The Australian Research Council (ARC) will be supporting 196 new early career research projects in Australian Government priority areas such as advanced manufacturing, cyber security, defence, food, beverage and agribusiness, medical technologies and pharmaceuticals, mining equipment, resource technology and services, critical minerals processing, oil, gas and energy resources, recycling and clean energy and space.

Professor Thomas said researchers in the early stages of their careers will benefit from the dedicated funding support provided by the DECRA scheme.

‘The DECRA scheme provides our promising early career researchers the opportunities and resources to advance their research and build diverse career pathways.’

Successful Geoscience Projects

Marissa Betts (University of New England): Exploring the nexus between global palaeogeography and the rise of animals. The Ediacaran–Cambrian periods (635–485 million years ago) capture one of the most critical events in the history of life, but are rarely the focus of global-scale palaeogeographic modelling. By employing a holistic, multi-proxy approach that synthesises vast fossil and geological datasets, this project aims to reconstruct continental positions to determine how shifting landmasses influenced the evolution of the first complex animals. Expected outcomes and benefits include a new, animated global model of continental evolution that can be used across a broad range of fields, particularly for studies investigating the development of Earth System processes and the biosphere in deep time, with potential applications in resource exploration.

Mark Hoggard (Australian National University): Sedimentary basins: Windows into the dynamics of Australian lithosphere. This project aims to investigate the structure and stability of the Australian continent. It will focus on improving predictive models of sedimentary basin development on the edge of thick lithosphere, which host large quantities of metal, hydrocarbons, and freshwater. Understanding their formation will enhance the ability to locate resources in frontier areas. The research combines state-of-the-art geodynamical modelling with the burgeoning quantity of geophysical and geological data collected by the government and research community. The project would build Australian research capability and stimulate novel approaches to critical problems, highlighting opportunities at the interface between academic and industry geoscience.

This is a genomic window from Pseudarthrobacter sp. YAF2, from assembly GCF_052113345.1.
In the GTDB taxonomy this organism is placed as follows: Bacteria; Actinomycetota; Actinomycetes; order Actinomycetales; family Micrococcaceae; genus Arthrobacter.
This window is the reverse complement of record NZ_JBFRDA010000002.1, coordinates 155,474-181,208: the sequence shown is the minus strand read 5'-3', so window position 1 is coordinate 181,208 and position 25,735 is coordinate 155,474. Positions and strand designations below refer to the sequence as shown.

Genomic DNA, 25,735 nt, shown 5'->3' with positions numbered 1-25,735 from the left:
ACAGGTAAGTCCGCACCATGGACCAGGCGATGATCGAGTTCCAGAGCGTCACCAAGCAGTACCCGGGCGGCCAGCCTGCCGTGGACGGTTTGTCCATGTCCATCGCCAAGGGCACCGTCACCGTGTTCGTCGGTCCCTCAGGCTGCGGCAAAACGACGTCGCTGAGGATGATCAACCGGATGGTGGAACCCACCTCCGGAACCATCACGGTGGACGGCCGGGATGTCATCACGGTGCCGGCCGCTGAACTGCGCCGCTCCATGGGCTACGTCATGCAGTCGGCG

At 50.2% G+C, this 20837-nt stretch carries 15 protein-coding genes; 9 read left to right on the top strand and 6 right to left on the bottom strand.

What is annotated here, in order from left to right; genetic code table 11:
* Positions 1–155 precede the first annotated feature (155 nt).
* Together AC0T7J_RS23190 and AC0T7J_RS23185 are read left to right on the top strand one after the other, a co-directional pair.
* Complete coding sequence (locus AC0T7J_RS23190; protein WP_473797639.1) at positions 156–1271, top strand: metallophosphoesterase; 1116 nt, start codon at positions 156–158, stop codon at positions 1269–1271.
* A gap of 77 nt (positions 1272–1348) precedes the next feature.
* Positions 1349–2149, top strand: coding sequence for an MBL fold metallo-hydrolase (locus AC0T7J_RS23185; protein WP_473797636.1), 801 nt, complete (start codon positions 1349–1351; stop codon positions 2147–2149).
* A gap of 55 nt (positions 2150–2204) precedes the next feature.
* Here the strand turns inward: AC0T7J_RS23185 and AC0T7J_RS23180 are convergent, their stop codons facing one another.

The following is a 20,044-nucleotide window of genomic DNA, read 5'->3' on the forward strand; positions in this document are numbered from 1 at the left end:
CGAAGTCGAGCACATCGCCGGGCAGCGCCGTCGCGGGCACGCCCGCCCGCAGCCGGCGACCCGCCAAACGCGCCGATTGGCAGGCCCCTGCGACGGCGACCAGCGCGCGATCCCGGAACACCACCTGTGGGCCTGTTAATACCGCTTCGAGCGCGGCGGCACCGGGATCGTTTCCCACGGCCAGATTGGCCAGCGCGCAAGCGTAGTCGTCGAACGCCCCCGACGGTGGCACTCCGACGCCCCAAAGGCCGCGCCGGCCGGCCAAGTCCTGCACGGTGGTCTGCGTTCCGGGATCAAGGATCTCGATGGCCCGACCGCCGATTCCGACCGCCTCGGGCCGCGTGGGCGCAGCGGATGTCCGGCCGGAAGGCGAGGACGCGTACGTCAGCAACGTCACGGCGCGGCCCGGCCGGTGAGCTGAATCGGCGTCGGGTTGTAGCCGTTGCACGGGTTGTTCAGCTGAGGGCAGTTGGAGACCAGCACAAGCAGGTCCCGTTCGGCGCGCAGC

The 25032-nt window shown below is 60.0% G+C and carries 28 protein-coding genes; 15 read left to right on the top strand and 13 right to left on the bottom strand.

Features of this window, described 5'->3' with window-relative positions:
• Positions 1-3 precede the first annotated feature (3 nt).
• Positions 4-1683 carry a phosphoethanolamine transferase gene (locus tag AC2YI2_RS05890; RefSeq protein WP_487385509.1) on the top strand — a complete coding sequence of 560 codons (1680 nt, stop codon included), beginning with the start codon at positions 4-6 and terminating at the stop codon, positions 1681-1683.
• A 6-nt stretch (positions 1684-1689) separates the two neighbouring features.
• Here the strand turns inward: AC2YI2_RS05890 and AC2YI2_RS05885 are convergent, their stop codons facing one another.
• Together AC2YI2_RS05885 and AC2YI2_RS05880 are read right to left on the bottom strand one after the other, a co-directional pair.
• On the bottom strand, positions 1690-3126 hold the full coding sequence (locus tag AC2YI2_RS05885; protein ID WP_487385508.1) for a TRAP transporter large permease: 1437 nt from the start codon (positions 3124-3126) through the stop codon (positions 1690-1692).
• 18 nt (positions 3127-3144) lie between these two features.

Catherine Vreugdenhil (University of Melbourne): Resolving ocean convection: new knowledge for a changing Antarctica. This project aims to improve our understanding of the role of convection on the Antarctic margins using a high-resolution, cutting-edge numerical approach. Convection is an important, but poorly understood oceanic process, which diverts heat away from the melting Antarctic ice shelves by transporting cold and salty water from the ocean surface to depth. The project outcomes will be new knowledge of the physics from novel numerical models and theory, supported by insights from observations and model parameterisations. This timely research will improve prediction of sea level rise due to a changing Antarctica and enhance our ability to adapt to future climate scenarios, providing significant environmental and health benefits to Australians.